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Felbamate is an anticonvulsant indicated for the control of seizures in the treatment of epilepsy , a neurological dysfunction in which excessive surges of electrical energy are emitted in the brain.


Felbamate is thought to decrease abnormal activity and excitement within the central nervous system (CNS) that may trigger seizures. While felbamate controls some types of seizures associated with epilepsy, there is no known cure for the disorder. Felbamate has shown effectiveness in controlling partial seizures in adults when prescribed alone. When prescribed with other antiepileptic medicines, felbamate has shown effectiveness in managing the intractable (difficult to control) seizures of Lennox-Gastaut syndrome in children.


In the United States, felbamate is sold under the brand name Felbatol and FBM. Felbamate acts to depress CNS function; however the precise mechanisms by which it exerts its therapeutic effects in the prevention of seizures is unknown.

Recommended dosage

Felbamate is taken by mouth and is available in tablet or oral suspension form. Adult patients usually take felbamate three to four times daily. The typical total daily dose for an adult or teenager over 14-years-old ranges from 1200 mg to 3600 mg. Treatment including felbamate is appropriate for some children with intractable seizures. The typical total daily dosage formula for a child is between 15 mg and 45 mg per kilogram of body weight.

Beginning a course of treatment which includes felbamate requires a gradual dose-increasing regimen. Patients typically take a reduced dose at the beginning of treatment. The prescribing physician will determine the proper beginning dosage and may raise a patient's daily dosage gradually over the course of several weeks. It may take several weeks to realize the full benefits of felbamate.

It is important to not take a double dose of felbamate. If a daily dose is missed, take it as soon as possible. However, if it is almost time for the next dose, then skip the missed dose. When ending treatment for epilepsy that includes felbamate, physicians typically direct patients to gradually taper their daily dosages. Stopping the medicine suddenly may cause seizures to return or occur more frequently.


Prior to initiating therapy with felbamate, blood tests to check for anemia, infection, and liver function will likely be performed. Periodic blood tests are necessary to monitor liver and bone marrow function while receiving felbamate therapy, and for a period after the drug is discontinued.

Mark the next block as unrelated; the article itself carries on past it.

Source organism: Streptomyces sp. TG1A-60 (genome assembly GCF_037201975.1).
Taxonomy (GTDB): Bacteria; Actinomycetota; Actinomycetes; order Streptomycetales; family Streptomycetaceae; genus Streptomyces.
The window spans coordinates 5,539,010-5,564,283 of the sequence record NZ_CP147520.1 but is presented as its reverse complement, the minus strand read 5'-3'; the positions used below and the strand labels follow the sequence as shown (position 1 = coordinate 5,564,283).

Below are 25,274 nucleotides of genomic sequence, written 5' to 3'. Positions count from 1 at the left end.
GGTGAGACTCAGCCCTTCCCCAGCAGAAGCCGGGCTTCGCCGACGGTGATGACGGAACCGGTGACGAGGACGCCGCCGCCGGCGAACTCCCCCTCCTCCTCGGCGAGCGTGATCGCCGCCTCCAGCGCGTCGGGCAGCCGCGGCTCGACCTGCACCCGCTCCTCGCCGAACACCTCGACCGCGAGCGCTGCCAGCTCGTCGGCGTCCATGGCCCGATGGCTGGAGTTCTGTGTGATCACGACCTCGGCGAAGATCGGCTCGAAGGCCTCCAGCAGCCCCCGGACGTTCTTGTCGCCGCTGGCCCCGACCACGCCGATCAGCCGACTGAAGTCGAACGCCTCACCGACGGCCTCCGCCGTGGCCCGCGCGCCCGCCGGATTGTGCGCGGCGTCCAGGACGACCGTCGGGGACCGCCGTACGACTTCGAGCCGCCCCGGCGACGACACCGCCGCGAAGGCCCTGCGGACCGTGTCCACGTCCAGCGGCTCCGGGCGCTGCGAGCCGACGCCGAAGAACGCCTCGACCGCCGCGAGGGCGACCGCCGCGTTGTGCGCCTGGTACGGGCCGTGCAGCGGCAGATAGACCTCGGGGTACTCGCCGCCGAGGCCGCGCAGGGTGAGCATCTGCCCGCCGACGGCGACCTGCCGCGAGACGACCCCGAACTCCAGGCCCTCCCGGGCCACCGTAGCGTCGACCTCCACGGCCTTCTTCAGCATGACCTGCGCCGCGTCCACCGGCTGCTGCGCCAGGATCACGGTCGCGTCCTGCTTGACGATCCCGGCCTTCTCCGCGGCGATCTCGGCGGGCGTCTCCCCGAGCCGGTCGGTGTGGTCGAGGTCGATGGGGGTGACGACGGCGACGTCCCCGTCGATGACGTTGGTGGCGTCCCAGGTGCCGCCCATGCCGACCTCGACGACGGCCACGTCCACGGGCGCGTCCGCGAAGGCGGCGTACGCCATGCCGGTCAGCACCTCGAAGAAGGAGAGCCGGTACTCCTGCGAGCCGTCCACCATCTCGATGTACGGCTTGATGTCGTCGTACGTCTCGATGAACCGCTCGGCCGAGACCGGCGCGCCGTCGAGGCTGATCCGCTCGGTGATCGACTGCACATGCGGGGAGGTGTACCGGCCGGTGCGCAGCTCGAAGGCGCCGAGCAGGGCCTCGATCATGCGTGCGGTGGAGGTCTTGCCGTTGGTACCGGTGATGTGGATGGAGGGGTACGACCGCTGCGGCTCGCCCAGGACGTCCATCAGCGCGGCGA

Felbamate may not be suitable for persons with a history of stroke , anemia, liver or kidney disease, mental illness, diabetes, high blood presure, angina (chest pain ), irregular heartbeats, or other heart problems.

Before beginning treatment with felbamate, patients should notify their physician if they consume a large amount of alcohol, have a history of drug use, are pregnant, nursing, or plan on becoming pregnant. Research in animals indicates that felbamate may inhibit fetal growth and development. Patients who become pregnant while taking felbamate should contact their physician.

Consult a physician before taking felbamate with certain non-perscription medications. Patients should avoid alcohol and CNS depressants (medicines that can make one drowsy or less alert, such as antihistimines, sleep medications, and some pain medications) while taking felbamate.

Side effects

Patients should discuss with their physicians the risks and benefits of treatment including felbamate before taking the medication. Dizziness and nausea are the most frequently reported side effects. Most mild side effects do not require medical treatment, and may diminish with continued use of the medication. Additional possible mild side effects include anorexia (loss of appetite), vomiting, insomnia, headache , and sleepiness. If any symptoms persist or become too uncomfortable, the prescribing physician should be consulted.

Felbamate has been implicated as the cause of serious side effects, including plastic anemia (bone marrow failure) and liver failure. It is estimated that one in every 3,600 to 5,000 patients taking felbamate will eventually develop aplastic anemia, and the fatality rate of complicating aplastic anemia is nearly 30%. For this reason, felbamate is prescribed seldomly, and only after other medications have failed to control seizures. Persons taking felbamate who experience any of the following symptoms should immediately contact a physician:

  • rash or purple spots on skin
  • nosebleed
  • yellow tint to eyes or skin
  • bruising easily
  • signs of infection
  • weakness and fatigue


Felbamate should be used with other other seizure prevention medications (anticonvulsants or anti-epileptic drugs [AEDs]), only if prescribed by a physician. Felbamate increases blood levels of phenytoin (Dilantin) and valproic acid (Depekene), while reducing blood levels of carbamazepine (Tegretol).

Felbamate, like many other anticonvulsants, may decrease the effectiveness of oral contraceptives (birth control pills) or contraceptives containing estrogen.



Devinsky, Orrin, M.D. Epilepsy: Patient and Family Guide, 2nd. ed. Philadelphia: F. A. Davis Co., 2001.

Weaver, Donald F. Epilepsy and Seizures: Everything You Need to Know. Toronto: Firefly Books, 2001.


Dodson, W. Edwin. M.D. Hard Choices with Felbamate. Washington University School of Medicine. (April 23, 2004). <http://www.neuro.wustl.edu/epilepsy/pediatric/articleFelbamate.html>

"Felbamate (Systemic)." Medline Plus. National Library of Medicine. (April 23, 2004). <http://www.nlm.nih.gov/medlineplus/druginfo/uspdi/202711.html>


American Epilepsy Society. 342 North Main Street, West Hartford, CT 06117-2507, USA. <http://www.aesnet.org>.

Epilepsy Foundation. 4351 Garden City Drive, Landover, MD 20785-7223. (800) 332-1000. <http://www.epilepsyfoundation.org>.

Adrienne Wilmoth Lerner